Sofia: Omg absolutely!! Sometimes my "painter's block" has lasted for months and I've become quite depressed. I'm usually blocked because I'm not working in a way that is authentic to me. But those struggles have taught me how I work best!
I'm happiest when I'm playing in the studio, staying innocent, not worrying about what the world thinks about my art, and listening to fascinating audiobooks, podcasts and music. Also after travelling, whether it be a road trip around NZ or a trip overseas, I'm always fresh and rearing to get painting again with clear ideas. I think it's the perspective you get on your life and what you're passionate about, when you change your environment.
AHC: Do you have any upcoming exhibits or new projects you'd like to tell people about?
Sofia: I'm currently staying as playful as possible and creating work just because it's fun, rather than thinking about how and where it's going to be exhibited. However in the real world, yes I do have a few things booked...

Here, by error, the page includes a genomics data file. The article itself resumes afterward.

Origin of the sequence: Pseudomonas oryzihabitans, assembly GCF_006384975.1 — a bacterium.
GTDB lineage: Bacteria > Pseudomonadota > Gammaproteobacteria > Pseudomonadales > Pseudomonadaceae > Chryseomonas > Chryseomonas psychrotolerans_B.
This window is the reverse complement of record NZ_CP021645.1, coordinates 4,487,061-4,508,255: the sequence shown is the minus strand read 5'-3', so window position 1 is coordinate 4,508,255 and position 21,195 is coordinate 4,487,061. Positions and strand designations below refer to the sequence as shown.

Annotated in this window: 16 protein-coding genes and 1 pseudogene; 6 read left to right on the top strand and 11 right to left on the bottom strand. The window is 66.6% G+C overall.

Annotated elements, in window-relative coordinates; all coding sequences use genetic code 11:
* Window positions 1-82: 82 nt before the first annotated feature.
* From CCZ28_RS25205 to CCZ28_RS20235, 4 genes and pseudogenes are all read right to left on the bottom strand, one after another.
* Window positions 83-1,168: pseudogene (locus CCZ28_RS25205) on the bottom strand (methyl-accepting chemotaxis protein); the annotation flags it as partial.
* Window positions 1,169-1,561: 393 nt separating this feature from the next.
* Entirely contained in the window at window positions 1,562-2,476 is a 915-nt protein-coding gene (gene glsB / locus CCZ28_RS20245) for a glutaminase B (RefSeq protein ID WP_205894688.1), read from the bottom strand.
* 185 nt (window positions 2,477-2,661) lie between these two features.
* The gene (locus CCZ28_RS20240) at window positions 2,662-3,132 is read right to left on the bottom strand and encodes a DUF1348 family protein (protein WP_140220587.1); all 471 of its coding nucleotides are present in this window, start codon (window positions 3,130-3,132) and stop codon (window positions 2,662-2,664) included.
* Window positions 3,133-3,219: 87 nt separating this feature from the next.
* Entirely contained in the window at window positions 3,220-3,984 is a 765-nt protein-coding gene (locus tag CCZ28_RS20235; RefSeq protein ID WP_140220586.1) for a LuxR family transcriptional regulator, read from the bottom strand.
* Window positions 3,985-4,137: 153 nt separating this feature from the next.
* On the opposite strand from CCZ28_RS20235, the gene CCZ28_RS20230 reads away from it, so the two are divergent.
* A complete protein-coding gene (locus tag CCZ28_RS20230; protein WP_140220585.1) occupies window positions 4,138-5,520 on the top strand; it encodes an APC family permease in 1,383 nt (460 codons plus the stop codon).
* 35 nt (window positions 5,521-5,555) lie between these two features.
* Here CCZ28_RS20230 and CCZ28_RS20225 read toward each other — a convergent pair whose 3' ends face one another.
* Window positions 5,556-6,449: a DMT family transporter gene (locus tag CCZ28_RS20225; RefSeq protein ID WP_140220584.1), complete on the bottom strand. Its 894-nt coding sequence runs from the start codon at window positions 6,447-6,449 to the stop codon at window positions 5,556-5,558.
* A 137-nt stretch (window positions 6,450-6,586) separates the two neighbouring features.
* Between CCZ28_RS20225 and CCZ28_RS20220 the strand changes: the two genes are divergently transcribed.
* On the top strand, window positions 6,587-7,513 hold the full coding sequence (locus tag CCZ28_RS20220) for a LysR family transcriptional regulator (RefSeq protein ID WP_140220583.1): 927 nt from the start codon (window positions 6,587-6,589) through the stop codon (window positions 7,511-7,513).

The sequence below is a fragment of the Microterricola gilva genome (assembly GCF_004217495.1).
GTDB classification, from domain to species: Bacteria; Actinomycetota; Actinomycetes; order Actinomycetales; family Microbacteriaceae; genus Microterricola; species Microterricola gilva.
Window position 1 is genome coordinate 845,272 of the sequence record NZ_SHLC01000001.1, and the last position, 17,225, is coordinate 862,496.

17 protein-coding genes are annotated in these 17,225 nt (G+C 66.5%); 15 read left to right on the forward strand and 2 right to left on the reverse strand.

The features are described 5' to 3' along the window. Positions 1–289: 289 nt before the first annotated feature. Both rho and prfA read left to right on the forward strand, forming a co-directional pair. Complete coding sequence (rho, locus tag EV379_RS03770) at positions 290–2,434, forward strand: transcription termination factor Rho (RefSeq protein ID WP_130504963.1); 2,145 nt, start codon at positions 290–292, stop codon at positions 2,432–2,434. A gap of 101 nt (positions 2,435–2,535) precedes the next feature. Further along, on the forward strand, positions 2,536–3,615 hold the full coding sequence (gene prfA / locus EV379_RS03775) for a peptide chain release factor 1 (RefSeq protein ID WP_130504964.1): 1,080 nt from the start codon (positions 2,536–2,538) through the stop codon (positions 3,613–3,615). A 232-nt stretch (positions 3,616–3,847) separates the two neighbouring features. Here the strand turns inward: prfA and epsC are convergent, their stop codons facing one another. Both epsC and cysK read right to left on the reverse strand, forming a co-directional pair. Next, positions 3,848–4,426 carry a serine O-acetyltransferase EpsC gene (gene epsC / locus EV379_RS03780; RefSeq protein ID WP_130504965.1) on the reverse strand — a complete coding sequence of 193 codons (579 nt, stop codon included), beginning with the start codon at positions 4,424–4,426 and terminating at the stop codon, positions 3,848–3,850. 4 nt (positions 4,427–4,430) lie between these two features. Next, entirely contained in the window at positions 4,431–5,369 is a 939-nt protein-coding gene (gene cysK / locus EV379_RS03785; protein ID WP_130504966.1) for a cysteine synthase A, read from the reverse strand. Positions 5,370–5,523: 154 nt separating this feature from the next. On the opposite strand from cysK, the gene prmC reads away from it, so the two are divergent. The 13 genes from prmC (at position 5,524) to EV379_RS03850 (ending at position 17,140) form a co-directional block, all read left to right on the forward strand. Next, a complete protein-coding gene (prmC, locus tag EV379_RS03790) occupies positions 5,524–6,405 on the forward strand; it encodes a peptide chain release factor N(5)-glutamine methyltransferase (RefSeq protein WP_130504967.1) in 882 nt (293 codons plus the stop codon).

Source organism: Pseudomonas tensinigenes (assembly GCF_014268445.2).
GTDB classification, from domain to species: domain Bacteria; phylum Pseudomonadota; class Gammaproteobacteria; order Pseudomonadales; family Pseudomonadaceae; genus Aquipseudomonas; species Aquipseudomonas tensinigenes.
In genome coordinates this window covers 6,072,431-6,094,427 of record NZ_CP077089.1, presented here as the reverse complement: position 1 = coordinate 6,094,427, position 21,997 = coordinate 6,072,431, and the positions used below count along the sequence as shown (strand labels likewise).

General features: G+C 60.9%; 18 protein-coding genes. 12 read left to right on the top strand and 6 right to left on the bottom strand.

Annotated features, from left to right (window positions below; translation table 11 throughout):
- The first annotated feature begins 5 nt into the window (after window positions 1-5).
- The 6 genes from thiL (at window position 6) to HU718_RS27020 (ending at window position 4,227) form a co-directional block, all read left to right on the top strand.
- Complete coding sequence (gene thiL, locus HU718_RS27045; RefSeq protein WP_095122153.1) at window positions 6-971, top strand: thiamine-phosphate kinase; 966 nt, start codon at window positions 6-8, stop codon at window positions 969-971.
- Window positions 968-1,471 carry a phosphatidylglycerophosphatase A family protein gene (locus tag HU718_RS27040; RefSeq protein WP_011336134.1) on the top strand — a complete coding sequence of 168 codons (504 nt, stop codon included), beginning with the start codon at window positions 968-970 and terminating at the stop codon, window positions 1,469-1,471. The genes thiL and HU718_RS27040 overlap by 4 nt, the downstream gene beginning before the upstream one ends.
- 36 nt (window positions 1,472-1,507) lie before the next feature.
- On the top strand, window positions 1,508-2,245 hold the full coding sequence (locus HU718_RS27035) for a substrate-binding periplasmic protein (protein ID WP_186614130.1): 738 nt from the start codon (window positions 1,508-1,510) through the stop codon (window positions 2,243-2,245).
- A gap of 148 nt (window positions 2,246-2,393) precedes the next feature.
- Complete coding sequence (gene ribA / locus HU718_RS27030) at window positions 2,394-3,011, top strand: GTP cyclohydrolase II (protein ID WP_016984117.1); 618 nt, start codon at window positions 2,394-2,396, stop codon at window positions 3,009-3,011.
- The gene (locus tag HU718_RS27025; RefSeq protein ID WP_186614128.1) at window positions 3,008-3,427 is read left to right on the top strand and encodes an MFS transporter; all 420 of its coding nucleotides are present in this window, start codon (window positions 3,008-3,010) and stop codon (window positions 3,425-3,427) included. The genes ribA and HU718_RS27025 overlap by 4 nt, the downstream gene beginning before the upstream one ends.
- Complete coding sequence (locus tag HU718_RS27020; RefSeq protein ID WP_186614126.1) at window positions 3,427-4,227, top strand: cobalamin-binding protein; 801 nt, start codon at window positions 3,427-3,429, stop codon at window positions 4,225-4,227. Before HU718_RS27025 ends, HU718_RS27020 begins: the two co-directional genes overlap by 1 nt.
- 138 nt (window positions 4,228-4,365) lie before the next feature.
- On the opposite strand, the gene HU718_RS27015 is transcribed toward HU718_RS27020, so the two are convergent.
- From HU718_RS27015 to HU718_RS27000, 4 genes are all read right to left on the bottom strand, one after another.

I have an upcoming solo show of a tonne of brand new work in June 2017 at Parnell Gallery in Auckland, New Zealand. Every year in October I paint live, outdoors with Jazz musicians at the Queenstown Jazzfest, which is such a lot of fun so come and join us for some good music and art in the mountains. I also have another solo show in January 2018 at ArtBay Gallery in Queenstown already lined up.
Aroha mai, aroha atu (Maori proverb meaning "love received, love returned.")
For more information, updates and artwork visit www.newzealandartwork.com/
All images © Sofia Minson